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CFP: Ethnography in Cultural Studies, CSA 2015 Meeting

(Sep 15, 2014)

The Cultural Studies Association (CSA) Ethnography Working Group invites proposals to the CSA’s thirteenth annual meeting in Riverside, CA, May 21-24, 2015.

The Ethnography Working Group investigates how the ethnographic method can continue to shed light onto the field of Cultural Studies, as well discussing the practice of ethnographic research. We invite parties to submit proposals for papers or panels that employ the ethnographic method within the field of cultural studies, discussion panels debating best practices or contemporary issues, or workshops and skill-shares (praxis workshops). While we encourage proposals that match the theme, feel free to submit proposals that do not.

The Ethnographic Working Group looks to expand upon the CSA conference theme “Another University is Possible: Praxis, Activism, and the Promise of Critical Pedagogy” to examine both official and unofficial sites of teaching and learning. Cafés, subcultural spaces, bars, bathhouses, churches, performance spaces, protest sites, private homes, co-ops, Internet websites, and community centers all serve as sites of learning for both dominant and minority groups. Sometimes these spaces distribute material often unavailable to underserved populations. For example, bars and bathhouses distributed knowledge about and materials for safer sex during the AIDS crisis to counter the lack of official information. Community centers and churches have provided access to resource lists, workshops, facilitated conversations, pamphlets, therapeutic sessions, and much more.

We seek proposals that deal with these sites and how these spaces and activities spill out over the edges of their site into the larger social world. What is the role of researcher in these spaces? How is knowledge produced and distributed in these spaces? What are the relations between official and unofficial spaces of learning? What can the University and those working within the academy adapt from unofficial spaces with respect to community organizing, social justice initiatives as well as teaching and learning? Do these sites act as transformative or conservative forces? What is the impact of the learning or unlearning in these spaces? How do issues of controlling knowledge (access, production) play out? How do community politics play out in these spaces? How do they organize? Who is include and who is excluded? How do issues of ownership, founders, and newcomers play out in such spaces? What is the role of local, national, and global politics on these spaces? Can the happenings in these spaces amount to change? Can they alleviate inequalities? How does gentrification, the housing crisis, and policy affect such spaces?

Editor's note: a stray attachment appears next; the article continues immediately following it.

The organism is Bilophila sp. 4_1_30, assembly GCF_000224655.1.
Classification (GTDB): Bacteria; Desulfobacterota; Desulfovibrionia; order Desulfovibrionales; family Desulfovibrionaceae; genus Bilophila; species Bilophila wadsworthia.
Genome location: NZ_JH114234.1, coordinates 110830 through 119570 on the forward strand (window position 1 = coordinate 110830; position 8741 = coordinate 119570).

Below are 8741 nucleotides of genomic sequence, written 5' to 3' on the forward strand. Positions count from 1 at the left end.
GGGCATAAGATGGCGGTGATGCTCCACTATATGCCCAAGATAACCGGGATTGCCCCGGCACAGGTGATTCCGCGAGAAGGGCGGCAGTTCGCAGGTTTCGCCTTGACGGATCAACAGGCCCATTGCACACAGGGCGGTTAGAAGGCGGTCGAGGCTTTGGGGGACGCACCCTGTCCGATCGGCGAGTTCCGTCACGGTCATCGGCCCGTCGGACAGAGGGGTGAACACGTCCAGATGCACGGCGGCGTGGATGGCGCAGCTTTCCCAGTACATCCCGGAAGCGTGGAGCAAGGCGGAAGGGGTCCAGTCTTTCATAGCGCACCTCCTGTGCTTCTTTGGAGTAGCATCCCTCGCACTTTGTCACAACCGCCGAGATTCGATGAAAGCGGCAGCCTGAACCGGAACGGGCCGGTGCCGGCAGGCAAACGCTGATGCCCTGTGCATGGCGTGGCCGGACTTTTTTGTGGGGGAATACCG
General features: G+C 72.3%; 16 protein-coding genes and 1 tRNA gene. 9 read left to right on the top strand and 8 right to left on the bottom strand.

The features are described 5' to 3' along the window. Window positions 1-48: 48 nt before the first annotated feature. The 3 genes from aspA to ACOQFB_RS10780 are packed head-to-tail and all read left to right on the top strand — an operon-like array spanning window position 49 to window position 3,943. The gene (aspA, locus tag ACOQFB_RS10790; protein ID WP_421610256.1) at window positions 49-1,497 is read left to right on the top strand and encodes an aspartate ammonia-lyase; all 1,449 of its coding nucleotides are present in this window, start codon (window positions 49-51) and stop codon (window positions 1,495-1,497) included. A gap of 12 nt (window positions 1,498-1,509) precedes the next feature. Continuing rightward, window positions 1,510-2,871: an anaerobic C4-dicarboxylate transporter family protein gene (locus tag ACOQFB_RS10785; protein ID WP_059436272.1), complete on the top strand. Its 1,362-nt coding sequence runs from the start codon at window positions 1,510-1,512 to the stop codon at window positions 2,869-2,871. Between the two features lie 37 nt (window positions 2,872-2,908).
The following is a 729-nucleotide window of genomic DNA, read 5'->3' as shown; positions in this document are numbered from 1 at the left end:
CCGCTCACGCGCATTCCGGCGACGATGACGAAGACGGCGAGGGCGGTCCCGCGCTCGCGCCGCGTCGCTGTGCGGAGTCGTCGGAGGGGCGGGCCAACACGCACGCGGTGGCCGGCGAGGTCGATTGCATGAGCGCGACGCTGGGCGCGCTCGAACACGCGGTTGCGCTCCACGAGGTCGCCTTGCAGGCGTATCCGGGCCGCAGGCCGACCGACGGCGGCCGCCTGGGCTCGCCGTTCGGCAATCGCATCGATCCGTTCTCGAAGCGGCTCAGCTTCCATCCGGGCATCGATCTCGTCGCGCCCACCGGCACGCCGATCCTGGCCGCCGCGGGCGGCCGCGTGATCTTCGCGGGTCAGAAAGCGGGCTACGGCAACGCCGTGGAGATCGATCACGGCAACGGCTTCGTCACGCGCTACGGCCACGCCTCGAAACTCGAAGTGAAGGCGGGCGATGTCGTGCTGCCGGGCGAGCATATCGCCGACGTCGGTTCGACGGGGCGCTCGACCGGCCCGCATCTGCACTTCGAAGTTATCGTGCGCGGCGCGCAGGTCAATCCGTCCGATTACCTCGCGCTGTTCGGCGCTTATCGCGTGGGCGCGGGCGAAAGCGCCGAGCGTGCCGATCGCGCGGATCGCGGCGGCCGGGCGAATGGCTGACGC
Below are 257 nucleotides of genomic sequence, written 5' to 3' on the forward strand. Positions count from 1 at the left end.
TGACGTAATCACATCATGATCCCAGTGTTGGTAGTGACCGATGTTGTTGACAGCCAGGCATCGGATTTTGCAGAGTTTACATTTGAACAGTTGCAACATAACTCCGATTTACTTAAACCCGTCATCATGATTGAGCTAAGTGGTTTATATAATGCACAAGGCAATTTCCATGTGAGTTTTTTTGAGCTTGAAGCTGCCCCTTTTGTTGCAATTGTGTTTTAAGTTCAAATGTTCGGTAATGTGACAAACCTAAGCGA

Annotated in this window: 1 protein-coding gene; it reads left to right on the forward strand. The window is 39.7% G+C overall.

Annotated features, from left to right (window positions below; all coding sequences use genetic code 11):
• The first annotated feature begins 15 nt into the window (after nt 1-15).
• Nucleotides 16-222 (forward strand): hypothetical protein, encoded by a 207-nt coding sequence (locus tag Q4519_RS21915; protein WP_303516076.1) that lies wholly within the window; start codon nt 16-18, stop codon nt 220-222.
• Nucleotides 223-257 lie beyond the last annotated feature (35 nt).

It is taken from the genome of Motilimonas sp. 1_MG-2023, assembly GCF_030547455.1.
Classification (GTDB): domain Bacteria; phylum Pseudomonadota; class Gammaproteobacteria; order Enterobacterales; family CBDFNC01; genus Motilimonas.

Proposals from all areas and on all topics of relevance to cultural studies are welcome, and are not limited to proposals that critically and creatively engage this year's theme. All sessions run for 90 minutes.

Please send proposals or inquiries to Jodi Davis-Pacheco (jodidavis@fullerton.edu), Michael Lecker (mlecker@gmu.edu), and Marcos Moldes (marcos_moldes@sfu.ca). The deadline for submissions is November 15th, 2014.